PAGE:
Ken Early: Gareth Bale a leader for Wales in words and deeds

Real Madrid star stresses his country’s underdogs status as they take on England

England, Russia and Slovakia await Wales in their first ever European Championships, but do their prospects rest solely on the shoulders of star man Gareth Bale? Emmet Malone previews their chances.

 

Quite a few of the countries at Euro 2016 possess a superstar player whose talent and charisma means they tower above everyone else in the squad.

Poland have Robert Lewandowski, Austria David Alaba, Sweden have Zlatan Ibrahimovic and Ireland have Wes Hoolahan.

The most exaggerated cases, though, are in the national teams of the two mega-galacticos of Real Madrid: Portugal with Cristiano Ronaldo, and Wales with Gareth Bale.

The status gap between the superstar and the rest is greatest in Wales’ case. Look at one of their possible strike partnerships tomorrow: Gareth Bale (Real Madrid) and Hal Robson-Kanu (unattached).

Yet Bale somehow seems much closer to his team-mates than Ronaldo does.

Ronaldo gives the impression that international football is a source of much exasperation in his life. This is his seventh tournament with Portugal and it already looks like being the seventh disappointment.

Just before captaining Portugal at the 2014 World Cup he remarked: “If we had two or three Cristiano Ronaldos, I would feel more comfortable. But we don’t.”

You might wonder how the other Portugal players felt about that, but you suspect Ronaldo never has.

His former coach at Real Madrid, Carlo Ancelotti, describes him as a “technical leader” – a player who leads by example, who is a reference point for the other players because of his quality and professionalism.

“Such players are always very professional, someone for all the youngsters to aspire to be like,” Ancelotti says.

“The technical leader is the player who has the most knowledge on the pitch. They train hard, play hard, and behave correctly off the pitch, too.”

Personality leader

Ancelotti usually would not ask this player to be his captain. Instead he looks for the “personality leader”, the player with the strongest character.

“He is always a talker in the team, speaking to his team-mates a lot, often shouting across the pitch, helping everyone out. He should be positive and fearless and he will always step forward when the occasion demands it.”

At Real Madrid this was Sergio Ramos, at Chelsea John Terry, and so on.

In the Portugal team the personality leaders are obviously Pepe and Ricardo Carvalho, but successive coaches have thought it wiser to give the armband to Cristiano in order not to provoke a sulk.

Tuesday night against Iceland was not one of Ronaldo’s finest hours of leadership. Because Portugal have no striker, his coach Fernando Santos asked him to play up front, which he did for just a few minutes before reverting to his favoured position on the wing. Someone else could handle the centre-forward problem.

He failed to score with any of his 10 shots, then he gave a silly post-match interview sarcastically criticising Iceland, comments that will have had some of his team-mates cringing. They were words that could only have come out of the mouth of someone who had no idea who or what Iceland actually was.

He suggested Iceland’s “small team mentality” was why they will not go far in the tournament. Ronaldo’s approach to captaincy is one of the reasons why Portugal won’t go too much further.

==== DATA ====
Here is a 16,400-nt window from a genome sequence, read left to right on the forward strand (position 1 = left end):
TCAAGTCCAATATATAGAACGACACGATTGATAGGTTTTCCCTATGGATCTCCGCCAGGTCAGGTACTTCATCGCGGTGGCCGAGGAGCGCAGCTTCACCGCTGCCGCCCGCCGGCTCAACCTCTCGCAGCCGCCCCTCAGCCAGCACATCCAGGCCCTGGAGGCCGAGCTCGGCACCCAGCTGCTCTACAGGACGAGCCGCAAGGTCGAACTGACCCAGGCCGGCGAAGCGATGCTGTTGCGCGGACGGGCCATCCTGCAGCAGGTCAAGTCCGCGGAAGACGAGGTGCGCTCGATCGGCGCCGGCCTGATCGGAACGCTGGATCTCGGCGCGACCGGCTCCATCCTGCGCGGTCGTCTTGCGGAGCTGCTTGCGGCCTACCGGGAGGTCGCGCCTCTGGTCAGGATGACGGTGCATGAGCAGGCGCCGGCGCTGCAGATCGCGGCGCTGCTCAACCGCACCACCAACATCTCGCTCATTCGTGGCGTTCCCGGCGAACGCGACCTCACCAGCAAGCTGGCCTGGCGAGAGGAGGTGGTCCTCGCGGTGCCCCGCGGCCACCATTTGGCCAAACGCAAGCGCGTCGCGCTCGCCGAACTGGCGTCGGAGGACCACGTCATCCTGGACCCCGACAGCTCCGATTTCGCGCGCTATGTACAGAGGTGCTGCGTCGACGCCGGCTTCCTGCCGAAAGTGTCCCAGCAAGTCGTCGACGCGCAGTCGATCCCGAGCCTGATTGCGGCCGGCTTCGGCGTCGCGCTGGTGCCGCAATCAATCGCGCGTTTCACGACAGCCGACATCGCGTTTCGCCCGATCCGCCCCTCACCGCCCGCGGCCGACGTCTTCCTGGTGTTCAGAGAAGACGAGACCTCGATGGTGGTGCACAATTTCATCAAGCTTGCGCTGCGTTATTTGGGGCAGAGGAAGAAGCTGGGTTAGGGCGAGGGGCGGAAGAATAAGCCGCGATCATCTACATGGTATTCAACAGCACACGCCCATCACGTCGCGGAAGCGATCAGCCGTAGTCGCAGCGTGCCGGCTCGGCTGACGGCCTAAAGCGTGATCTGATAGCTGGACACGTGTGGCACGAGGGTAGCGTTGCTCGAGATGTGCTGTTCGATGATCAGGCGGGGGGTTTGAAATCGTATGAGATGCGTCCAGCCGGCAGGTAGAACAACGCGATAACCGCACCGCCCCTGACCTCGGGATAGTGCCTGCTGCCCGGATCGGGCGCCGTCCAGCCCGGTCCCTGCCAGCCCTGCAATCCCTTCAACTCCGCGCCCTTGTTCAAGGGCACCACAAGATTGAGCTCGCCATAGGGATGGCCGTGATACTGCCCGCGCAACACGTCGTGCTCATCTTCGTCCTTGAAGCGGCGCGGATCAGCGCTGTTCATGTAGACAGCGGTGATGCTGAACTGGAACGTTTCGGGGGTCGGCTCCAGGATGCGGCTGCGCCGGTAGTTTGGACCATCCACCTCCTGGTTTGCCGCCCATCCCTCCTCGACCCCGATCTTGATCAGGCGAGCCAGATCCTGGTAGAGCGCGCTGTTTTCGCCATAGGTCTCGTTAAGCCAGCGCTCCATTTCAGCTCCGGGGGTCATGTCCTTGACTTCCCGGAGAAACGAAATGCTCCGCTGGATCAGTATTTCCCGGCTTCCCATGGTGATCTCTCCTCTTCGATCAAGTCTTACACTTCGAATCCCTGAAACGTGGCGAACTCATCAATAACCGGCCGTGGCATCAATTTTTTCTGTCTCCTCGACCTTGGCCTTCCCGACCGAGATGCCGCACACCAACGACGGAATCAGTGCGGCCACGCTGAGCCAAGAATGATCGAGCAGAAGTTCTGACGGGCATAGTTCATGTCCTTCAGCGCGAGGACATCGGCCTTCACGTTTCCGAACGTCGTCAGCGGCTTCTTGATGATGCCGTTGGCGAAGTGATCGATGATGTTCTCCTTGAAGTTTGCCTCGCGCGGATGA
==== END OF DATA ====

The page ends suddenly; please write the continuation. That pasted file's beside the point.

Contrast that with Bale, who is clearly another technical leader, yet one who has performed better for his country both on and off the field than his Madrid team-mate. Ashley Williams, who has only a fraction of Bale’s ability, wears the armband, yet it doesn’t affect the joy Bale takes in representing Wales.

Having scored that outlandish free-kick to help Wales beat Slovakia, Bale has spent the last few days winding up Roy Hodgson with a series of comments about Wales having more passion than England, and no English player being good enough to get in the Welsh team.

Bale grasps that mockery is appropriate in this case because Wales is a much smaller country than England. He’s punching up. If Wayne Rooney were to say the same sort of thing in reverse, it would be embarrassing.

Ultimate professional

What kind of a leader is Rooney? Alex Ferguson didn’t think he was any kind of one, but Roy Hodgson, who described him this week as “the ultimate professional”, seems to see him as one of those rare players, like Paolo Maldini or Roy Keane, who combines the technical and personality kinds of leadership. In the context of this young England team, Rooney is Hodgson’s nominee as personality leader whether he feels totally comfortable with it or not.

His job over the last couple of days will have been to rally his team-mates after the late equaliser they conceded to Russia.

The way Russia collapsed against the Slovaks who had already lost to Wales will not have done anything to improve England’s mood. Russia’s true mediocrity has been exposed and England can no longer feel quite so proud of dominating a match against such a poor side.

Rooney was praised for his performance in dictating the play at the Velodrome, but a couple of reservations should be noted. Notionally England’s playmaker, Rooney didn’t manage a single successful pass into Russia’s penalty area. Most of his passes went out wide, with Kyle Walker the usual target. He was efficient in carrying out that role, but it does mean that the direction of attacks becomes predictable.

Also Rooney was not as involved after half-time, when Russia detailed Aleksandr Kokorin to get tighter to him and deny him time. Wales will presumably be aware from the beginning of the need to invade Rooney’s personal space. The jackpot would be to provoke him into a reaction.

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